Sources: Union of Concerned Scientists: Environmental Impacts of Natural Gas
- Since humans continue to use fossil fuels, will divestment be hypocritical and foolish of Penn?
While we actively support energy conservation and recycling, Fossil Free Penn does NOT advocate or think it possible for 100% of fossil fuel usage to instantaneously cease by tomorrow. To stay within the carbon budget, some additional fossil fuels may obviously still be consumed by the world. However, this continued usage does not contradict the existence of the massive carbon bubble central to the divestment argument, i.e. the vast majority of reserves must remain unburned, even if a small amount is consumed. This fact naturally leads to the Fiduciary Duty reasoning for Penn to divest based on purely financial and legal grounds (see Evidence for more).
Furthermore, that the world continues to use fossil fuels is no accident. Fossil fuel extractors choose to spend billions each year to explore and develop new reserves, when most of existing reserves are already unburnable from the perspective of the planet and its inhabitants. Moreover, alternative technological solutions (which clearly exist) have not been ubiquitously adopted and thus a zero-fossil-fuels state is currently unachievable by end consumers like Penn - as a direct result of the climate denial and intense lobbying efforts employed by the fossil fuel industry. If Penn were an unthinking institution that only eats, sleeps, and consumes energy, then we can be complacent with the status quo of fossil fuel ubiquity. However, we are capable of critical thinking. The University has responsibility as an investor and active thought leader, not just a consumer.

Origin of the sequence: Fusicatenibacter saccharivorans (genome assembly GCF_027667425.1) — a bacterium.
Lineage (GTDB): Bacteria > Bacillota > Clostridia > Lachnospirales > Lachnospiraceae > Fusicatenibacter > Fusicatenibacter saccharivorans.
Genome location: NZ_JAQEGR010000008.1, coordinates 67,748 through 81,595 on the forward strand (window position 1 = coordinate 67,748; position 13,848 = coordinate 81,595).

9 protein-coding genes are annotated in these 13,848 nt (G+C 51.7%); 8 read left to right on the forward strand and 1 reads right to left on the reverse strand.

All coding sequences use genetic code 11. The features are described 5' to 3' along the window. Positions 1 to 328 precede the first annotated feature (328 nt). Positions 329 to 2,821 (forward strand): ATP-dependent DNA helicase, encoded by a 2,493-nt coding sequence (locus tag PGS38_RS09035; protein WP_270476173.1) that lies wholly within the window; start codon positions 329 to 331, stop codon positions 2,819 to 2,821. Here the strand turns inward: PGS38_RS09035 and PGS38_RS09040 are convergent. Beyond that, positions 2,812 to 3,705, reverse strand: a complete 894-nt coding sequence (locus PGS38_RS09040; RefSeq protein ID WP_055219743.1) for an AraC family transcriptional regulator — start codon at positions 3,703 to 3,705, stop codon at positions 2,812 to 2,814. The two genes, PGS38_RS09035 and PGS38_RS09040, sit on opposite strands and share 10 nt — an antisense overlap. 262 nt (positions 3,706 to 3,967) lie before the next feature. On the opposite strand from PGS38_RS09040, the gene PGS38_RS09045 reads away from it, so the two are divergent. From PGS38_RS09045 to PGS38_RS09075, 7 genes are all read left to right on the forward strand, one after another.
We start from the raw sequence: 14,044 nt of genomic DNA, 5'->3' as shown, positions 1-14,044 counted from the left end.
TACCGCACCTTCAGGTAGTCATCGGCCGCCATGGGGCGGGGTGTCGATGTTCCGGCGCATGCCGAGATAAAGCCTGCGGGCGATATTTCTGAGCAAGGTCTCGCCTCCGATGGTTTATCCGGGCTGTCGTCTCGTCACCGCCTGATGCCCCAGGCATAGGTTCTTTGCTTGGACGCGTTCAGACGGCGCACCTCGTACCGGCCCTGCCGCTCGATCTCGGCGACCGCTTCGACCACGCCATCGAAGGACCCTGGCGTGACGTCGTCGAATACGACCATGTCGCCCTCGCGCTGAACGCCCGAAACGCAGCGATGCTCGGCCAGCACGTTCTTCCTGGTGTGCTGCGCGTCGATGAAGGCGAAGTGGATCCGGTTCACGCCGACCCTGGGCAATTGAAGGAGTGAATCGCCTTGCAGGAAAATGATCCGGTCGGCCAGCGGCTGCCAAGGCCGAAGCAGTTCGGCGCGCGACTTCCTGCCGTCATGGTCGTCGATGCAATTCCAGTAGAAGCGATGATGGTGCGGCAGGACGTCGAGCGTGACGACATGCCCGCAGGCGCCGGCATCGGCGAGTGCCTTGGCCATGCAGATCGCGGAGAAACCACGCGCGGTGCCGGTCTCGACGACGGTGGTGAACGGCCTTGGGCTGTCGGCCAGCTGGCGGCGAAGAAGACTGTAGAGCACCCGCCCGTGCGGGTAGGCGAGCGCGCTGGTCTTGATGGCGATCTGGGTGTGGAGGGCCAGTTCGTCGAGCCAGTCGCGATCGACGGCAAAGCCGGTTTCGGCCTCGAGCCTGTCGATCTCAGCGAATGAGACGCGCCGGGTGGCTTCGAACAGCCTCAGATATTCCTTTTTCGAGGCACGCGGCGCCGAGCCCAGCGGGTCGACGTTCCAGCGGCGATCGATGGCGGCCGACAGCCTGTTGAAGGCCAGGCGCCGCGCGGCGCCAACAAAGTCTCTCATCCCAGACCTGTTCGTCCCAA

- How does fossil fuel divestment relate to racial justice and #blacklivesmatter?
Martin Luther King, Jr. wrote, “Injustice anywhere is a threat to justice everywhere.” This statement broadly outlines why our struggle for fossil fuel divestment is connected to the movement against police brutality and the devaluation of black lives. We draw our strength for this campaign from a passion for justice which requires us to stand up to injustice wherever it happens and thus it is imperative that we support the struggle for racial justice. Additionally, climate change and pollution from fossil fuels are connected to racial justice due to environmental health disparities based on race. Black communities are more likely to be negatively affected by air pollution effects than those that are primarily white, which is another piece of the injustice for which fossil fuel companies are responsible.
Source: Lesley M Russell, PhD. "Reducing Disparities in Life Expectancy: What Factors Matter?"
Still have questions you would like answered? Feel free to email FossilFreePenn@gmail.com.